Locals walk to support higher education
A group of Quaker-school students and Kiwanis volunteers marched toward Old Brick Sunday morning, clutching signs, and chanting about peace and student loans.
Roughly 25 students and 10 others walked 13.5 miles from West Branch to Iowa City for a peace walk — established by students at the Scattergood Friends School and Farm — to advocate for equal access to higher education for students of all economic backgrounds.
"We are promoting peace and economic diversity so that all students have equal opportunities for education, especially as they begin to think about college," said Rüdiger Ruckmann, the Scattergood development director.
Scattergood Friends School is a Quaker boarding school in West Branch. Members from Kiwanis clubs in Cedar Rapids and Marion were also in attendance, and one Occupy Iowa City demonstrator joined the group for the latter half of the walk. The group gathered at Old Brick for a reception upon completing its 13.5-mile trek.
Ruckmann said the students have organized every walk the school has participated in.
"Our students, from the beginning, have very much shaped this walk," he said. "This was pretty much their idea. All of our walks and many of our initiatives here are student-led."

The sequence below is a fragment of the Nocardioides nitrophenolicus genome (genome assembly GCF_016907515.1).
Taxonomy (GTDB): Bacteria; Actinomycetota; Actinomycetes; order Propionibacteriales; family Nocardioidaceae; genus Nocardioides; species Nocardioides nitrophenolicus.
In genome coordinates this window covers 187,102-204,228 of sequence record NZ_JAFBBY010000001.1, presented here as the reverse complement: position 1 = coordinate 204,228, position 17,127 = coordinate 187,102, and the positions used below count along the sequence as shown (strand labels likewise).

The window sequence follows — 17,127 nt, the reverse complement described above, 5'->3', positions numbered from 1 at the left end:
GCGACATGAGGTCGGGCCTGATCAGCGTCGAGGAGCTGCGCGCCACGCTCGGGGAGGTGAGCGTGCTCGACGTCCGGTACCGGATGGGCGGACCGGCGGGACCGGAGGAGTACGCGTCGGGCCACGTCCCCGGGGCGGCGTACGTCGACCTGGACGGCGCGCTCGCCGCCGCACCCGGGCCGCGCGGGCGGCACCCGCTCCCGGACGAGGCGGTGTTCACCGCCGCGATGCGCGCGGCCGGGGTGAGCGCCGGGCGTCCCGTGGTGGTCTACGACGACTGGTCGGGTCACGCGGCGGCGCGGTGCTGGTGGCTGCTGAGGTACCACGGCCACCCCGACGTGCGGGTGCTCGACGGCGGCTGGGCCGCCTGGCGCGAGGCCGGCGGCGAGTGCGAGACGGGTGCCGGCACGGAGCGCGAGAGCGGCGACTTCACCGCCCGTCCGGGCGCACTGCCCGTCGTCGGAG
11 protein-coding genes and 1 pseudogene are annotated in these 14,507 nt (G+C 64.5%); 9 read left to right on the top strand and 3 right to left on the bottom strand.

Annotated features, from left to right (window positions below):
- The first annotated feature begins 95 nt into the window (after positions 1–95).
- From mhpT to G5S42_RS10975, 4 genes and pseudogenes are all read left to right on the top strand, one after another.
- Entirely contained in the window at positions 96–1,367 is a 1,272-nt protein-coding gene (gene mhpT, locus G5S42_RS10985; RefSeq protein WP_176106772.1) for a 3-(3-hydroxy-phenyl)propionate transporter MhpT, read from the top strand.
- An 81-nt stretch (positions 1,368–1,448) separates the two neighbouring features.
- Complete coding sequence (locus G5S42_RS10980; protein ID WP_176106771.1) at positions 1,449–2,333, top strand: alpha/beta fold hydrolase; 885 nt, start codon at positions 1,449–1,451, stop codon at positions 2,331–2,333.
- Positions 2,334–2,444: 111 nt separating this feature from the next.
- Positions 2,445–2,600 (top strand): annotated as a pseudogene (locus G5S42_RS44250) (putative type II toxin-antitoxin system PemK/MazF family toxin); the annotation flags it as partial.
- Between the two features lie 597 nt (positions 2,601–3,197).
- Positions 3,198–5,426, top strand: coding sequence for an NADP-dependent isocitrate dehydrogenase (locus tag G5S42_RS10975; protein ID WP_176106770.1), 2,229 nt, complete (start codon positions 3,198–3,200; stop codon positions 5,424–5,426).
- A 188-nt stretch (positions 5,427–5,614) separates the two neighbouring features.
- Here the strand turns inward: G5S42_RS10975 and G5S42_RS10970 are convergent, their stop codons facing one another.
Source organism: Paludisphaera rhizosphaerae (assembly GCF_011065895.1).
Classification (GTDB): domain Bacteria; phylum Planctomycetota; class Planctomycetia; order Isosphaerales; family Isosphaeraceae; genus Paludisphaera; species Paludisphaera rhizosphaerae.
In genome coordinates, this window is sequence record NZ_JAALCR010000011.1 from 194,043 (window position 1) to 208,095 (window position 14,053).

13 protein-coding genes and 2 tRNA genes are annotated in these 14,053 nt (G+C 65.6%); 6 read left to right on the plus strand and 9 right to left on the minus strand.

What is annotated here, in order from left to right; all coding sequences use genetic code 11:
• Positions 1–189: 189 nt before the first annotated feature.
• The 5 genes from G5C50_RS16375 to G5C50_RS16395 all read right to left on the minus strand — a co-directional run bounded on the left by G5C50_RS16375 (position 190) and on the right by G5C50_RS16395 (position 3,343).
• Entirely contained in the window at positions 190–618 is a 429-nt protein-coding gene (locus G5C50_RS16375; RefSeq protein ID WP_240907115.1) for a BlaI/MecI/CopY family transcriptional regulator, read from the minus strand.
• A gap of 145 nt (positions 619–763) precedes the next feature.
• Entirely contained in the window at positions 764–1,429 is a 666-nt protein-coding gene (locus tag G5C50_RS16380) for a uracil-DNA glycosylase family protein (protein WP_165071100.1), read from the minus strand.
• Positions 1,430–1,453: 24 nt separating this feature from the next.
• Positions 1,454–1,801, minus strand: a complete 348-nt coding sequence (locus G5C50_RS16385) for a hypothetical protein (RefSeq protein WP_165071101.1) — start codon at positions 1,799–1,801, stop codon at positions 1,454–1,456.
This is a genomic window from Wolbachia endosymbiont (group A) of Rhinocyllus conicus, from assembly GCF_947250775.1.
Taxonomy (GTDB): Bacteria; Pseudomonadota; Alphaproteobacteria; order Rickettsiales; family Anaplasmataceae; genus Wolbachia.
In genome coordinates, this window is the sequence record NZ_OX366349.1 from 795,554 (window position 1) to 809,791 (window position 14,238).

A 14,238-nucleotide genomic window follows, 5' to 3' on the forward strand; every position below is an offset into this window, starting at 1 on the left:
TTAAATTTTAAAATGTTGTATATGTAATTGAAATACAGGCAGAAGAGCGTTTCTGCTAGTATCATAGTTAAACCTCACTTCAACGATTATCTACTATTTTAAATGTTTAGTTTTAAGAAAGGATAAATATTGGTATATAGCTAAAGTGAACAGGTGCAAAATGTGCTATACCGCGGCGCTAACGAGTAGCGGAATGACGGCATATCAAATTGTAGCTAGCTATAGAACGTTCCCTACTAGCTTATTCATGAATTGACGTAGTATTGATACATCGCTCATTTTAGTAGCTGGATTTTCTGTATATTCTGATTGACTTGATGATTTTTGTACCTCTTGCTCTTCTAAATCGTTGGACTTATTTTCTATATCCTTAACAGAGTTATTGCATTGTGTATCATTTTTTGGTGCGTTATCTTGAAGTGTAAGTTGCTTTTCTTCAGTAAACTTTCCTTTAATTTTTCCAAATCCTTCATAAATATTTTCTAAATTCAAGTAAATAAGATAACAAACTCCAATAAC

This isn't the first time Scattergood has held a peace walk. it previously held peace walks in 1961 and 1986 to protest the Cold War, Ruckmann said. While Sunday's walk was specifically about economic diversity, all walks have focused on promoting peace, he said.
Most of the students hope to go to college but say rising costs stand in their way. And many students receive scholarships to attend the school.
"[Scattergood] is a relatively poor school," said Tremayne Abazs, a Scattergood senior. "It's a college prep school, we have to get accepted to college. But not all of us can feasibly go to college because there's not enough money … in the education system."
Byron Tabor, a member of the Kiwanis clubs in Cedar Rapids, said there was a great turnout of students and volunteers for the walk.
"There were a couple walkers from Cedar Rapids, one from Marion," he said. "We had a few [walkers] who had a little trouble along the way, but for the most part, they made it pretty well."
Tabor said people supported the walkers by cheering and honking their horns as they passed.
"It's good to see that the kids want to participate and make everybody aware of the conflicts going on in the world and that we all need to start getting along together," Tabor said.
University of Iowa Student Government Vice President Brittany Caplin said she was disappointed she didn't know about Sunday's event beforehand, but she applauded the school's efforts.
"You can't do anything without a college degree," she said. "Any event to bring awareness to that is really important."
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